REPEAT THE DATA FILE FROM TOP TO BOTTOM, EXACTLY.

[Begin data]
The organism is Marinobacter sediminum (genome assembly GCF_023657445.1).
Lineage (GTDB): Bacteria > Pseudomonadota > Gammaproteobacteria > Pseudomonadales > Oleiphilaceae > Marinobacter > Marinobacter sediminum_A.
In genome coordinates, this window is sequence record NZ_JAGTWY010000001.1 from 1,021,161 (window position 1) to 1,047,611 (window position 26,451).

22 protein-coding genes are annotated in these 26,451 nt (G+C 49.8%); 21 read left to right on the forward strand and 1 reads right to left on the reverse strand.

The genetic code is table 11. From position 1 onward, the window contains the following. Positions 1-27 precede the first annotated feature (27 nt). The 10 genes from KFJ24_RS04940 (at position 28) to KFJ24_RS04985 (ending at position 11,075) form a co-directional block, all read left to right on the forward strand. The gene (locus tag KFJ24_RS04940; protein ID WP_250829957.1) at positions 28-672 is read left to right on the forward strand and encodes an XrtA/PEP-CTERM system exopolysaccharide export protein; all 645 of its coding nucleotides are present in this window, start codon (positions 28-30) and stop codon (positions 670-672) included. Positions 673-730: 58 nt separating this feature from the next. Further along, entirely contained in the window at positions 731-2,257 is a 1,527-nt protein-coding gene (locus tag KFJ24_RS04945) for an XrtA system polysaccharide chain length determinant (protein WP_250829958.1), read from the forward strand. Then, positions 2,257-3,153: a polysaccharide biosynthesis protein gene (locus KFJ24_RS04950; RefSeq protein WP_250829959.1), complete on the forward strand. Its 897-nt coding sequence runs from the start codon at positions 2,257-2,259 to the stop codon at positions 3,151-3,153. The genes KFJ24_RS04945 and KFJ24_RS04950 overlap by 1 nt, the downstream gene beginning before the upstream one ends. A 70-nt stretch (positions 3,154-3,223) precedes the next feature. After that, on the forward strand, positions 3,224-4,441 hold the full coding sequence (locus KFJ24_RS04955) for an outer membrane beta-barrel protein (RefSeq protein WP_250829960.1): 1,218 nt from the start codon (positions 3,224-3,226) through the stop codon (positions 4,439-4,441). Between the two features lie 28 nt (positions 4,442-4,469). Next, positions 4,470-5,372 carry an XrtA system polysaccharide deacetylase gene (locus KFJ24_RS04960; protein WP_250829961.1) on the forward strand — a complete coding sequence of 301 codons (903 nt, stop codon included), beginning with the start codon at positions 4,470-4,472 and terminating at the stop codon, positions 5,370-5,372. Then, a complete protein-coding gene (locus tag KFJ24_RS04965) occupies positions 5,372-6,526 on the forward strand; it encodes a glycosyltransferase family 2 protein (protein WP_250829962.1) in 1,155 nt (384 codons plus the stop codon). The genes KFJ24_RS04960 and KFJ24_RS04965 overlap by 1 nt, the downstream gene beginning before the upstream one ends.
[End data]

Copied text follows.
The organism is Marinobacter sediminum (genome assembly GCF_023657445.1).
Lineage (GTDB): Bacteria > Pseudomonadota > Gammaproteobacteria > Pseudomonadales > Oleiphilaceae > Marinobacter > Marinobacter sediminum_A.
In genome coordinates, this window is sequence record NZ_JAGTWY010000001.1 from 1,021,161 (window position 1) to 1,047,611 (window position 26,451).

22 protein-coding genes are annotated in these 26,451 nt (G+C 49.8%); 21 read left to right on the forward strand and 1 reads right to left on the reverse strand.

The genetic code is table 11. From position 1 onward, the window contains the following. Positions 1-27 precede the first annotated feature (27 nt). The 10 genes from KFJ24_RS04940 (at position 28) to KFJ24_RS04985 (ending at position 11,075) form a co-directional block, all read left to right on the forward strand. The gene (locus tag KFJ24_RS04940; protein ID WP_250829957.1) at positions 28-672 is read left to right on the forward strand and encodes an XrtA/PEP-CTERM system exopolysaccharide export protein; all 645 of its coding nucleotides are present in this window, start codon (positions 28-30) and stop codon (positions 670-672) included. Positions 673-730: 58 nt separating this feature from the next. Further along, entirely contained in the window at positions 731-2,257 is a 1,527-nt protein-coding gene (locus tag KFJ24_RS04945) for an XrtA system polysaccharide chain length determinant (protein WP_250829958.1), read from the forward strand. Then, positions 2,257-3,153: a polysaccharide biosynthesis protein gene (locus KFJ24_RS04950; RefSeq protein WP_250829959.1), complete on the forward strand. Its 897-nt coding sequence runs from the start codon at positions 2,257-2,259 to the stop codon at positions 3,151-3,153. The genes KFJ24_RS04945 and KFJ24_RS04950 overlap by 1 nt, the downstream gene beginning before the upstream one ends. A 70-nt stretch (positions 3,154-3,223) precedes the next feature. After that, on the forward strand, positions 3,224-4,441 hold the full coding sequence (locus KFJ24_RS04955) for an outer membrane beta-barrel protein (RefSeq protein WP_250829960.1): 1,218 nt from the start codon (positions 3,224-3,226) through the stop codon (positions 4,439-4,441). Between the two features lie 28 nt (positions 4,442-4,469). Next, positions 4,470-5,372 carry an XrtA system polysaccharide deacetylase gene (locus KFJ24_RS04960; protein WP_250829961.1) on the forward strand — a complete coding sequence of 301 codons (903 nt, stop codon included), beginning with the start codon at positions 4,470-4,472 and terminating at the stop codon, positions 5,370-5,372. Then, a complete protein-coding gene (locus tag KFJ24_RS04965) occupies positions 5,372-6,526 on the forward strand; it encodes a glycosyltransferase family 2 protein (protein WP_250829962.1) in 1,155 nt (384 codons plus the stop codon). The genes KFJ24_RS04960 and KFJ24_RS04965 overlap by 1 nt, the downstream gene beginning before the upstream one ends.